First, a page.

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Ford-Visteon deal marks new defeat for UAW

By Lee Sustar | June 10, 2005 | Page 11

THE RETREAT by the United Auto Workers (UAW) is turning into a full-scale rout.

Union leaders backed a deal--ratified by members June 6--that will pave the way for massive cuts in wages for 17,500 workers at Visteon, the former parts division spun off from Ford in 2003. The deal allows Ford to take back 24 plants from Visteon--including 15 UAW-represented plants in the U.S.-- and place all but two in a holding company. That yet-to-be-named company will then sell the plant to third parties.

This will enable Ford and Visteon to wriggle out of an agreement with the UAW, under which union members at Visteon would remain Ford workers and be eligible for full pension benefits. But now that they'll no longer be Visteon workers, they're certain to lose wages and benefits when new owners take over in the future.

That's exactly what happened at a former Chrysler parts plant bought by Metaldyne, which gave high-seniority workers the option to transfer, but cut wages by $10 per hour for the rest.

Workers reportedly voted nearly 90 percent in favor of the deal. This was shaped by two factors--the possibility of getting one of the 5,000 buyout packages that are promised before the 2007 contract, and the feeling that there's no alternative given the UAW leadership's unwillingness to fight concessions.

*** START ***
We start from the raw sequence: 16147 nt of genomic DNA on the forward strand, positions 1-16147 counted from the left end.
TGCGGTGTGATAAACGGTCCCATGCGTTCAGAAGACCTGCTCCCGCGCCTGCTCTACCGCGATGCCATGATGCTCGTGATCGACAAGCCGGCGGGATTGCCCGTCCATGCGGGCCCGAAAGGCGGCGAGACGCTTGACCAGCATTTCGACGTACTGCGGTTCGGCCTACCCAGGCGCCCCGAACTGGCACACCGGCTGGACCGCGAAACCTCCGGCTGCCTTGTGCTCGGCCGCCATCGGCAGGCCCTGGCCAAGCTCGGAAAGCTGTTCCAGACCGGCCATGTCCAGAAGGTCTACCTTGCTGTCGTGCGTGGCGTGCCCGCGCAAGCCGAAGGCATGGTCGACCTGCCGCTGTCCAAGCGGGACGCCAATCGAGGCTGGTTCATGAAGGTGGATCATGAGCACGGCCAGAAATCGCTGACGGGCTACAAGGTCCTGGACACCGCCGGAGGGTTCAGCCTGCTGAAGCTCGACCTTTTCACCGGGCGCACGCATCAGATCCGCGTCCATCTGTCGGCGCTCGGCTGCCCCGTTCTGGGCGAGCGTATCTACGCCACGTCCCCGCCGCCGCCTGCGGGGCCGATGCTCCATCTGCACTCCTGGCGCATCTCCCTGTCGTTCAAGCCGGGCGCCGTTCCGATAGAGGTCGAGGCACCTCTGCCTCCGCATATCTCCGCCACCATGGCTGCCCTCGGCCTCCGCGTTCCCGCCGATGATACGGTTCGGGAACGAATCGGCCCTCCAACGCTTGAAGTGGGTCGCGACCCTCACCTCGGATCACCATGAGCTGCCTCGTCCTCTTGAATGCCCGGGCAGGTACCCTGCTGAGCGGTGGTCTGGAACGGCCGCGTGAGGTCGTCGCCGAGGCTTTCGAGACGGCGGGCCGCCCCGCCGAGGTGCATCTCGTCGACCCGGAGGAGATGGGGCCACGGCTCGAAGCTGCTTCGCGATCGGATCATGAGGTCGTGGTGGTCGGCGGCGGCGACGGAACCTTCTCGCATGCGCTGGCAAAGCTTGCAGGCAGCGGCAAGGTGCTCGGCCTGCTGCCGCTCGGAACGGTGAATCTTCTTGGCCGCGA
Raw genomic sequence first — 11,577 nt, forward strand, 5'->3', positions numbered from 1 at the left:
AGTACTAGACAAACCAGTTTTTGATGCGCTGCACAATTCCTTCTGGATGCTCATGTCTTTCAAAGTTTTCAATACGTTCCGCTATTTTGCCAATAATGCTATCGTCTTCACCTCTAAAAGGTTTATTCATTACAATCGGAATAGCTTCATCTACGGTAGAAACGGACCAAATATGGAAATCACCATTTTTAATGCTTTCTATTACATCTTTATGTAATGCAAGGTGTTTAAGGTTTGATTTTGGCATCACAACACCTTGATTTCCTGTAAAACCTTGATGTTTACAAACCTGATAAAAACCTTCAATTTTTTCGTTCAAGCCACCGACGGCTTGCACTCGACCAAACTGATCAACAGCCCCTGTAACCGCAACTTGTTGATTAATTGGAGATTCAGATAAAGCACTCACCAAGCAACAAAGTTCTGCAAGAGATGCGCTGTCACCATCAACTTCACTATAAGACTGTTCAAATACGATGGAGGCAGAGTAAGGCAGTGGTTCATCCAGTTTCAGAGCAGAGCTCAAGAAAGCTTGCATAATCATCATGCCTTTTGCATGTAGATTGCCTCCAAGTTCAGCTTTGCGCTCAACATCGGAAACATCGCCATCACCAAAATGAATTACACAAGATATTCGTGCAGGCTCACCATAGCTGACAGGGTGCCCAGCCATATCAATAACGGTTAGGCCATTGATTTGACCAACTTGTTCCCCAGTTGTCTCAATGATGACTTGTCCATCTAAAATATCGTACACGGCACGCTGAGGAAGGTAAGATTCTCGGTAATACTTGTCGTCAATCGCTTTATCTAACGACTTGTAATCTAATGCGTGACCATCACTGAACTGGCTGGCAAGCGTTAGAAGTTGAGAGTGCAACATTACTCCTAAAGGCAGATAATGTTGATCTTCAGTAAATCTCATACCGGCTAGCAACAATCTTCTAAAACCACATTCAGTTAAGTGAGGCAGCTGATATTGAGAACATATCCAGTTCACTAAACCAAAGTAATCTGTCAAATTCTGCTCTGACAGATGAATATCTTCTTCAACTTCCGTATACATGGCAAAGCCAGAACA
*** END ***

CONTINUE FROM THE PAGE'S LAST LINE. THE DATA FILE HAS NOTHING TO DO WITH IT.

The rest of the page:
In fact, UAW President Ron Gettelfinger continues to insist that the union won't agree to reopen its labor contracts with the Big Three automakers--yet union officials continue to do exactly that. The union already stood pat in March when Chrysler foisted higher health care costs on workers.

Next, General Motors and its former parts division, Delphi, will seek similar concessions from the UAW. They've convened a closed meeting, exposed only when Delphi worker Gregg Shotwell, a member of UAW Local 2151 in Cooperstown, Mich., got wind of it and alerted the press.

"There's been no 'call letter' to the Delphi locals notifying them of this meeting," Shotwell said, referring to the UAW procedure in which local representatives are summoned to bargaining-related meetings. Shotwell expects that the UAW will agree to allow Delphi to sell off plants, and cited a local example in Grand Rapids, Mich., where an old GM plant was transferred to Delphi and then sold off to Lear.

New hires were paid less in a two-tier agreement; when the lower-wage workers were a near majority, the company got the UAW to agree to a $10 per hour wage cut across the board. Wages are so low in the plant--about $16 per hour--that they're close to what unionized cashiers make at the new Costco store in town.

Looming behind these concessions is GM's demands for relief from the costs of retiree health care.

The companies' new demands for concessions--and the UAW leadership's surrender--have renewed opposition activism. The UAW Solidarity Coalition expects to hold a meeting in September to strategize on ways to fight back.

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